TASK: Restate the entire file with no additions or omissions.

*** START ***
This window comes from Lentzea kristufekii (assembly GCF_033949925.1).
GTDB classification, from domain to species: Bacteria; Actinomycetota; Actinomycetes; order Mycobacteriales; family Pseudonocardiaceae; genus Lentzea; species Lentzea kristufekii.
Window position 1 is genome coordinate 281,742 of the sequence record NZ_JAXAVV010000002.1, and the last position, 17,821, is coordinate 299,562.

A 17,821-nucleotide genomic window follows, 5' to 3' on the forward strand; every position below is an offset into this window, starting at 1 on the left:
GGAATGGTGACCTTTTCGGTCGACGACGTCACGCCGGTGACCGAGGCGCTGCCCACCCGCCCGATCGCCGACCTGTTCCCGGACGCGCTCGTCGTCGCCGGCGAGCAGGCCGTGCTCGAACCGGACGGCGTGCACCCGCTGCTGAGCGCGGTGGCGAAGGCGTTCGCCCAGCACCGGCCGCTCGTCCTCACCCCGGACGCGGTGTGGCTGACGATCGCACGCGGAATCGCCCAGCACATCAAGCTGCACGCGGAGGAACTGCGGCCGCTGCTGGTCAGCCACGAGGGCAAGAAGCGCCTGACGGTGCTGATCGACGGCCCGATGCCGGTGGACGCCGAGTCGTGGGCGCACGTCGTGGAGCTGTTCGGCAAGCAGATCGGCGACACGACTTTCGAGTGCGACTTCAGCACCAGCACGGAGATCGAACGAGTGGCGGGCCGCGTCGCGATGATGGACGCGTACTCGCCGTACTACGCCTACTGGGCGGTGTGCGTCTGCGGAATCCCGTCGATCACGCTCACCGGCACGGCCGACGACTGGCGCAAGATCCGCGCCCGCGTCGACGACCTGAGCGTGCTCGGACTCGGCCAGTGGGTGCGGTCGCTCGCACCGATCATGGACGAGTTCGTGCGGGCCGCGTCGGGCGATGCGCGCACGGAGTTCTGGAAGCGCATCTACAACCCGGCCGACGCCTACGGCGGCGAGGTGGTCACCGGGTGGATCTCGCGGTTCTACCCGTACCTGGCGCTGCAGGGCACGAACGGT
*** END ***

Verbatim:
This window comes from Lentzea kristufekii (assembly GCF_033949925.1).
GTDB classification, from domain to species: Bacteria; Actinomycetota; Actinomycetes; order Mycobacteriales; family Pseudonocardiaceae; genus Lentzea; species Lentzea kristufekii.
Window position 1 is genome coordinate 281,742 of the sequence record NZ_JAXAVV010000002.1, and the last position, 17,821, is coordinate 299,562.

A 17,821-nucleotide genomic window follows, 5' to 3' on the forward strand; every position below is an offset into this window, starting at 1 on the left:
GGAATGGTGACCTTTTCGGTCGACGACGTCACGCCGGTGACCGAGGCGCTGCCCACCCGCCCGATCGCCGACCTGTTCCCGGACGCGCTCGTCGTCGCCGGCGAGCAGGCCGTGCTCGAACCGGACGGCGTGCACCCGCTGCTGAGCGCGGTGGCGAAGGCGTTCGCCCAGCACCGGCCGCTCGTCCTCACCCCGGACGCGGTGTGGCTGACGATCGCACGCGGAATCGCCCAGCACATCAAGCTGCACGCGGAGGAACTGCGGCCGCTGCTGGTCAGCCACGAGGGCAAGAAGCGCCTGACGGTGCTGATCGACGGCCCGATGCCGGTGGACGCCGAGTCGTGGGCGCACGTCGTGGAGCTGTTCGGCAAGCAGATCGGCGACACGACTTTCGAGTGCGACTTCAGCACCAGCACGGAGATCGAACGAGTGGCGGGCCGCGTCGCGATGATGGACGCGTACTCGCCGTACTACGCCTACTGGGCGGTGTGCGTCTGCGGAATCCCGTCGATCACGCTCACCGGCACGGCCGACGACTGGCGCAAGATCCGCGCCCGCGTCGACGACCTGAGCGTGCTCGGACTCGGCCAGTGGGTGCGGTCGCTCGCACCGATCATGGACGAGTTCGTGCGGGCCGCGTCGGGCGATGCGCGCACGGAGTTCTGGAAGCGCATCTACAACCCGGCCGACGCCTACGGCGGCGAGGTGGTCACCGGGTGGATCTCGCGGTTCTACCCGTACCTGGCGCTGCAGGGCACGAACGGT